O my friend, this is hard indeed to bear, and my heart aches with all your hearts in this deep loss and pain! How to comfort each other --- but this God knows and will make plain, and we who love you so much must wait for the coming of this consolation. I bless Him that you were there, sustaining and helping all, and going down with your dear sister so far as the edge of that wonderful river -- that sea of life. Ah, across its wave how many have come into port and are in that perfect felicity towards which we yearn.
April 5, 1897.
This is just a little letter . . . for this day of peace, when grief had in it no sort of bitterness, and when all the sweetness and goodness of noble living in its generations seemed to glorify the day and mingle with the spring which hung along the watercourses and in the wide air. It helped and consoled me to be there. . . . These messengers of death do indeed come thick and fast to us now, but one finds a voice full of life which sings above the flowers. . . . I ask a blessing for you every day.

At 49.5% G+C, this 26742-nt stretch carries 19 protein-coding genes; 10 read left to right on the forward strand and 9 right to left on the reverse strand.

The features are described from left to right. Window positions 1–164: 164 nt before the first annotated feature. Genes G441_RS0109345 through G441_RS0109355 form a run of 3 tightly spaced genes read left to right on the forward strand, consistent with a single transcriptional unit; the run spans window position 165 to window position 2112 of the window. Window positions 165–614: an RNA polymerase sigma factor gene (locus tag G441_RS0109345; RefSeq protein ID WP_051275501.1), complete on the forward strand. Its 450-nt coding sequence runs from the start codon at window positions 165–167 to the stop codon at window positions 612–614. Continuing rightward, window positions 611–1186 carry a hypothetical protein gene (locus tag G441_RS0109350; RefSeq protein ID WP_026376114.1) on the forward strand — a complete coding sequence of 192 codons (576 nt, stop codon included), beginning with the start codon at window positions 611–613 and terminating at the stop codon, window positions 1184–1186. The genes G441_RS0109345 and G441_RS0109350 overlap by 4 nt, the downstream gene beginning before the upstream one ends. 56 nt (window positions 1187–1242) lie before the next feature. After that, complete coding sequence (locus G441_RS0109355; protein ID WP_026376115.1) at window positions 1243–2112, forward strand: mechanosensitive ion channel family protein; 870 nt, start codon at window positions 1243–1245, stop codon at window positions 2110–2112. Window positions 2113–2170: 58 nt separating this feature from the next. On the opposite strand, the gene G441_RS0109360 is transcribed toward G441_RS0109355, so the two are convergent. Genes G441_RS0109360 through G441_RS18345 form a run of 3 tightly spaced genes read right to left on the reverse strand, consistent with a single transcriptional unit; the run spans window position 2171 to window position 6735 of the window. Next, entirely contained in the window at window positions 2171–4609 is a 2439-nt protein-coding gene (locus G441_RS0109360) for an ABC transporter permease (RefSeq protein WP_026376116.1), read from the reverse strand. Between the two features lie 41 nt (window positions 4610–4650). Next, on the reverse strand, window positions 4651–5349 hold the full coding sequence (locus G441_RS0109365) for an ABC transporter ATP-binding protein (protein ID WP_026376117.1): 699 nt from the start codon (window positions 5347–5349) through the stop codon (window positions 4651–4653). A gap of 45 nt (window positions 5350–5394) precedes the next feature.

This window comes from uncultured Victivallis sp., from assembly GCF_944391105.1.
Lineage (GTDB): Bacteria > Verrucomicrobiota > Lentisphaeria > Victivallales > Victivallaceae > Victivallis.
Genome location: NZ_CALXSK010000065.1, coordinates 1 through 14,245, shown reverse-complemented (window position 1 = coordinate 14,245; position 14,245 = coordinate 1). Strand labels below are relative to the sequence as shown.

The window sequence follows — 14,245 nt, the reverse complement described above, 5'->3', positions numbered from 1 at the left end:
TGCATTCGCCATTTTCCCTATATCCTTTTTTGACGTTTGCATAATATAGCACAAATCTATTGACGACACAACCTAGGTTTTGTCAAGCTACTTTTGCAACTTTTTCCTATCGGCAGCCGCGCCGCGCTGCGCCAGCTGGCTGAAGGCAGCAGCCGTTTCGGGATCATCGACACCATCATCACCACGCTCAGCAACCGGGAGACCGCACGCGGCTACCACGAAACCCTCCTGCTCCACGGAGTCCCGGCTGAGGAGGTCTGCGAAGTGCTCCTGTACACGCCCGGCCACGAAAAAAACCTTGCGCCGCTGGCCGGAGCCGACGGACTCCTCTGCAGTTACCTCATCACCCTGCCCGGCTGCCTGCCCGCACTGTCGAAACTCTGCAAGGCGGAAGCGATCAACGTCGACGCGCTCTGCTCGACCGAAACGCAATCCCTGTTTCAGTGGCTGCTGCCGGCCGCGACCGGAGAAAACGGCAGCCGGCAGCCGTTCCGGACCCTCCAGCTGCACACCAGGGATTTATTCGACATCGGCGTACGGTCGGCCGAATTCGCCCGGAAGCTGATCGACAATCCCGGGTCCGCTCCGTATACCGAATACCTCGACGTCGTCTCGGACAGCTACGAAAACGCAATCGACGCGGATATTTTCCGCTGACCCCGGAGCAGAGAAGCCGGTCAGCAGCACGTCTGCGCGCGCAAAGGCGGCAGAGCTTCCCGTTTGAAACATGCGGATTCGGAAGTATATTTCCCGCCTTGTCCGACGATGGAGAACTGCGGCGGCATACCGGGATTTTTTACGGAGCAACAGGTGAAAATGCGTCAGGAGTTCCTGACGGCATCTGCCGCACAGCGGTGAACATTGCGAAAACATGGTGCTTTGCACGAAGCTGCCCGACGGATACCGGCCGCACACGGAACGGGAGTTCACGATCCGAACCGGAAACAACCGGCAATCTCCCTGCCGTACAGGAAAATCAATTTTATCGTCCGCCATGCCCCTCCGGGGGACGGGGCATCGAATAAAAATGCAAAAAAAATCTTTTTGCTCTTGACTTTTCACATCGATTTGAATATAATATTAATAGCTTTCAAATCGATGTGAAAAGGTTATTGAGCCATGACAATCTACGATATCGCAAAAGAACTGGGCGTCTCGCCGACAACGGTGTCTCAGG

April 16, 1897.
You will find that open door this Easter which no one can shut.
April 30, 1897.
The sap mounts in the human tree with the spring; and I wish I could go into the wilderness and do one long, rich job freely beneath the stars and the sunshine. You will know the surge of impulse which sets in with the little blades of the grass, which matches the maple buds and the willow's yellowing bark. Ah, to step, some day, further westward!
June 14, 1897. Old Place.
If you knew how grave I am at sight of this sea! What wonder it wakes in me, what surmise, what anguish, what hope!
July 14, 1897. Old Place.
I think this year I am more deeply aware than ever before of what is going on at the Centre, that is of the real thing in reality. From which statement I do not want you to think this a psychological disquisition, but just an allusion to a state of feeling.
I wish I could tell you what this particular day (and many others) is like. It's like being set to deal with elements as varied as the gift in Pandora's box. I might summarize by enumeration for illustration.
A sick servant,
People who are coming and don't come,
People who are not coming and come,
Together with personal impressions and predilections; together with inveterate tendencies, and the law of diminishing returns.
But I cannot write to send you catalogues and forbear.
August 11, 1897.
Bar Harbour is Washington out-of-doors, so far as its being really a little cosmopolis, with traces of all climes and conditions in a fine mêlée, and social impulse fusing the material. Well, for two or three days, it is not bad, and I am glad to get for a moment off rails which have more persistent grip in them than usual even.
August 28, 1897.